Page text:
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The Siege of Boulogne (19 July-18 September 1544) occurred during King Henry VIII of England's campaign in France at the time of the Italian War of 1542-46. An English army under the command of King Henry VIII and the Duke of Suffolk laid siege to the French Channel port of Boulogne for two months, capturing it after undermining its walls. However, the English army suffered heavy losses, losing around half of its men from disease.

History

King Henry VIII was motivated to take Boulogne after the German ambassador Eustace Chapuys informed King Henry that Emperor Charles V was offering to allow for Henry to reclaim Aquitaine (lost during the Hundred Years' War) from France in return for Henry joining the Holy Roman Empire's war with King Francis. Henry agreed, and he raised 40,000 troops to invade France.

Start of the siege

King Henry addressing the soldiers at Boulogne

King Henry entrusted Thomas Seymour with command of the English fleet, while the Duke of Suffolk commanded the army. King Henry himself would accompany his soldiers, and he named Queen Catherine Parr as regent. The French retreated behind the walls of Boulogne, which they believe to be impregnable; however, King Henry had his cannon be deployed, and they inflicted devastating damage on the walls. King Henry proceeded to have engineer Girolamo da Treviso mine underneath the walls within two weeks, hoping to destroy the castle from underneath. The French broke out just beyond the southern gate, so King Henry sent Suffolk to guard all of the gates as Earl of Surrey repelled the advance. The two English nobles joined forces and repelled the attack, and Suffolk captured a French woman, Brigitte Rousselot, who had taken part in the attack. 

Stalemate

Soon, the "bloody flux" (dysentery) broke out in the English camp, spreading to soldiers throughout the army. This outbreak was partially caused by French prostitutes entering the camp and having sex with the soldiers. More than 2,000 men died of disease and starvation tunneling their way into the castle, and a further 3,000 were too sick to fight. King Henry refused to take ships away from his blockade to take the plagued men back to camp, instead ordering for his chief surgeon to take the men out of their sickbeds and have them fight; he said that the men were sick from cowardice, not disease. Disease was only one of the troubles faced by soldiers, however; both the defenders and the besiegers suffered from starvation. The countryside around the city was barren, and French peasants begged English soldiers for loaves of bread to feed their dying infants. However, Earl Suffolk was not concerned about the French, but about his own men; he was frustrated that the French would not break lances with the English as they used to. While his siege stalled, King Henry and his generals dined lavishly, eating fruits, meats, and having waiter service; meanwhile, the soldiers either starved or had to share their rations with each other.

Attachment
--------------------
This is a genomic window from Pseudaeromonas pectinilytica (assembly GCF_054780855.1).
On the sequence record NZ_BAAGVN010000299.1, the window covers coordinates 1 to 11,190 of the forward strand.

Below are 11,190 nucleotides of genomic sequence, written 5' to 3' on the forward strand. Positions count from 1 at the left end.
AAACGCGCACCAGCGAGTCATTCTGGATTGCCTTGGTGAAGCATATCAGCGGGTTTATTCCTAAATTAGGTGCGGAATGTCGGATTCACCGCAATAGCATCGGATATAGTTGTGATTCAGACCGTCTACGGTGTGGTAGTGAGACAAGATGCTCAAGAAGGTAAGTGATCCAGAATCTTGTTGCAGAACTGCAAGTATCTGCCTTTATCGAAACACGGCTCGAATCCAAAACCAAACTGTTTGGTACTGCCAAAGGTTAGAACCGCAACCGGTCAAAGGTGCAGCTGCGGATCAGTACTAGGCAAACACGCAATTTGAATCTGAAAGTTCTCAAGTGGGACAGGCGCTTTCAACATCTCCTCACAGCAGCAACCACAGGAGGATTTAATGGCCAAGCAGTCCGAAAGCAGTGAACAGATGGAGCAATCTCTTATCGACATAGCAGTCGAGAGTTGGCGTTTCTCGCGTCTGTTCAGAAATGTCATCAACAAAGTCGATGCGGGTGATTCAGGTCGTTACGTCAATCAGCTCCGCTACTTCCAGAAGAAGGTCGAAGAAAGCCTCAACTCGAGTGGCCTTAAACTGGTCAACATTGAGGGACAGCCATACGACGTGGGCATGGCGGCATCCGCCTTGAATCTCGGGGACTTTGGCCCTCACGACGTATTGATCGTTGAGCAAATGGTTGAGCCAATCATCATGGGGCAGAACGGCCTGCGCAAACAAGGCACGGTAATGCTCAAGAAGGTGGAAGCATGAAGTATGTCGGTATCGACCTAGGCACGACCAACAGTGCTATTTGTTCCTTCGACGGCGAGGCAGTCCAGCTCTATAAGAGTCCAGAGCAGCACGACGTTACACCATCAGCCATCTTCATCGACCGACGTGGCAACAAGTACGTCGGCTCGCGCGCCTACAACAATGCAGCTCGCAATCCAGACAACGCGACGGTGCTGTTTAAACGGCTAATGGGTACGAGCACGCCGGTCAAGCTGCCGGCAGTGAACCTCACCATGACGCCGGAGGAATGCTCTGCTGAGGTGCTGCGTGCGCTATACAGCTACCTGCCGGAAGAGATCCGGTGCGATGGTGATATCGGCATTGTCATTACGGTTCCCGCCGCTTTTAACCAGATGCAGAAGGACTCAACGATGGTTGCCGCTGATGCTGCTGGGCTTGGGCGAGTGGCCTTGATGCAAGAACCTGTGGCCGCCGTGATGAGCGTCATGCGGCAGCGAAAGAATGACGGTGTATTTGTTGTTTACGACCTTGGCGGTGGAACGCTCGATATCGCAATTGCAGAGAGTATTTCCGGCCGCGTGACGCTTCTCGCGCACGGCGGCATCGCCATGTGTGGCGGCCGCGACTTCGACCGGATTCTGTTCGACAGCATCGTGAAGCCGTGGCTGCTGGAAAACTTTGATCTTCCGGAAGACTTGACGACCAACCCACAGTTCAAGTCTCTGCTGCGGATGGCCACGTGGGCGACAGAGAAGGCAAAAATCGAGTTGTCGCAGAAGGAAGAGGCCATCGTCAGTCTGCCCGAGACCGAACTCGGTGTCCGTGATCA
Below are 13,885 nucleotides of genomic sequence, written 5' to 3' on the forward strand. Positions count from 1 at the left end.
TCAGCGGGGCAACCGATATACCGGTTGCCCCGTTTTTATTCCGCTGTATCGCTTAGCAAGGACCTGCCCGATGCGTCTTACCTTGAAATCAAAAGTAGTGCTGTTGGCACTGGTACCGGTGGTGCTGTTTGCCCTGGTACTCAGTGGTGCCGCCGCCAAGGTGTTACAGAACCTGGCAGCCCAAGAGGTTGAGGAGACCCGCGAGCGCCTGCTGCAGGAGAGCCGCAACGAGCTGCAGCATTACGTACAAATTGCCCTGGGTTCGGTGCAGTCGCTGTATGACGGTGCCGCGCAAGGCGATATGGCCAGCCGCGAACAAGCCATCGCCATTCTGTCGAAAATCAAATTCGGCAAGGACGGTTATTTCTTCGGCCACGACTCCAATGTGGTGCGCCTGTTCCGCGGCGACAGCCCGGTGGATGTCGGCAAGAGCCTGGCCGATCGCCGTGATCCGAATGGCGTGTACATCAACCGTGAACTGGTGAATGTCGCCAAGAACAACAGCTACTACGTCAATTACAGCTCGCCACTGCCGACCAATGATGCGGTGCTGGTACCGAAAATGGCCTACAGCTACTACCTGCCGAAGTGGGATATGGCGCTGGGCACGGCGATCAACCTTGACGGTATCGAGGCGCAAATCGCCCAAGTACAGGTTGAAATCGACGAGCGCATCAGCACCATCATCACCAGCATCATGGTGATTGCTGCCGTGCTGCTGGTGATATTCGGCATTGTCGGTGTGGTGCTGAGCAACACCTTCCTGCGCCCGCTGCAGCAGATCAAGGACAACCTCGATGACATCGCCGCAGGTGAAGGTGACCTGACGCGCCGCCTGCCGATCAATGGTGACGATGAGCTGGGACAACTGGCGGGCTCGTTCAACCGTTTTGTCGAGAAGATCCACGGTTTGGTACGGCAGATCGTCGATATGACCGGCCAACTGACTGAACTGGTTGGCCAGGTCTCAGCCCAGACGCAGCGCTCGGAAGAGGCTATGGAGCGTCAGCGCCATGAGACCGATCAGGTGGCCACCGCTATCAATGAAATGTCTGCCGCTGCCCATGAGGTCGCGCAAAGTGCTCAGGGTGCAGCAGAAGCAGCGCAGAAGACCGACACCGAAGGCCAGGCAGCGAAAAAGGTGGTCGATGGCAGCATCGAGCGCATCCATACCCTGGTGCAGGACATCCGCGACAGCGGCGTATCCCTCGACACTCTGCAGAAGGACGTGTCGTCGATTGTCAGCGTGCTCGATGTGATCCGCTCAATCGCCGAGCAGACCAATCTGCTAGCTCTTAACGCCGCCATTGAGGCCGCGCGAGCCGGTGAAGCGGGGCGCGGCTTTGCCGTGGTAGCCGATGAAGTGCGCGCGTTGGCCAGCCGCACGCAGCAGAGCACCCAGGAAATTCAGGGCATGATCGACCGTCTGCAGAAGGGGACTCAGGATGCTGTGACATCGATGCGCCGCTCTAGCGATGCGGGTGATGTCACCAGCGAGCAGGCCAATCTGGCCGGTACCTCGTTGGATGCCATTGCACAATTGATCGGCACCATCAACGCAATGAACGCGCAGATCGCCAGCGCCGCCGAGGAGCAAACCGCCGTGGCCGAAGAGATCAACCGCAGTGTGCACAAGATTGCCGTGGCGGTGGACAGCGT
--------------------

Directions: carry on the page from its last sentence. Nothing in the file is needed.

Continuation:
End of the siege

The collapse of the city walls

The King's engineer Treviso saved the siege by exploding a mine that spectacularly brought down the city's walls, leaving Boulogne defenseless. Treviso heroically died in the process, and the destruction of the city's walls allowed for the English to assault the city itself. Governor Jacques de Coucy arrived at the English camp with the keys to the city, and King Henry gave his promise to allow for its citizens and unarmed combatants to safely evacuate the city.

Aftermath

Boulogne in ruins

The English had won a victory over the French, but at great cost: half of the English army had been lost to disease or battle. Henry was unable to go ahead with his planned march on Paris, and he received further bad news: Holy Roman Emperor Charles V concluded a separate treaty with the French after his siege of Luxembourg dragged on for too long. Soon, the Dauphin of France gathered 36,000 troops and prepared to retake Boulogne, leading to King Henry ordering for the Earl of Surrey to hold the city. Nevertheless, King Henry wanted his victory celebrated in every house, for Thanksgiving masses to be held, and for "Boulogne" to be imprinted on every herald, like Agincourt

Further fighting for Boulogne

In 1545, the Earl of Surrey would rashly attack a large convoy of French supply forces at Saint-Etienne, just beyond Boulogne, costing him 600 troops (including all of the captains and gentlemen of his army, whom he placed on the front line). King Henry announced this to his Privy Council, and he commanded for the Earl of Surrey to return to England and be examined by his court for disobeying his orders to not act boldly and endanger Boulogne. The King appointed Lord Hertford as his replacement as garrison commander. The Earl of Surrey would have his rank withdrawn, and he was later executed for treason.

Meanwhile, a large French fleet was fitted for war, while Emperor Charles V ordered all English ships and properties in the Low Countries to be seized. The French ambassador to England, Charles de Marillac, later talked to Lord Hertford and attempted to convince him to persuade the King of his folly in attacking Boulogne against all reason; Hertford had opposed the war, which bankrupted England. In January 1547, he was forced to surrender his prized Boulogne to France as part of a peace treaty.

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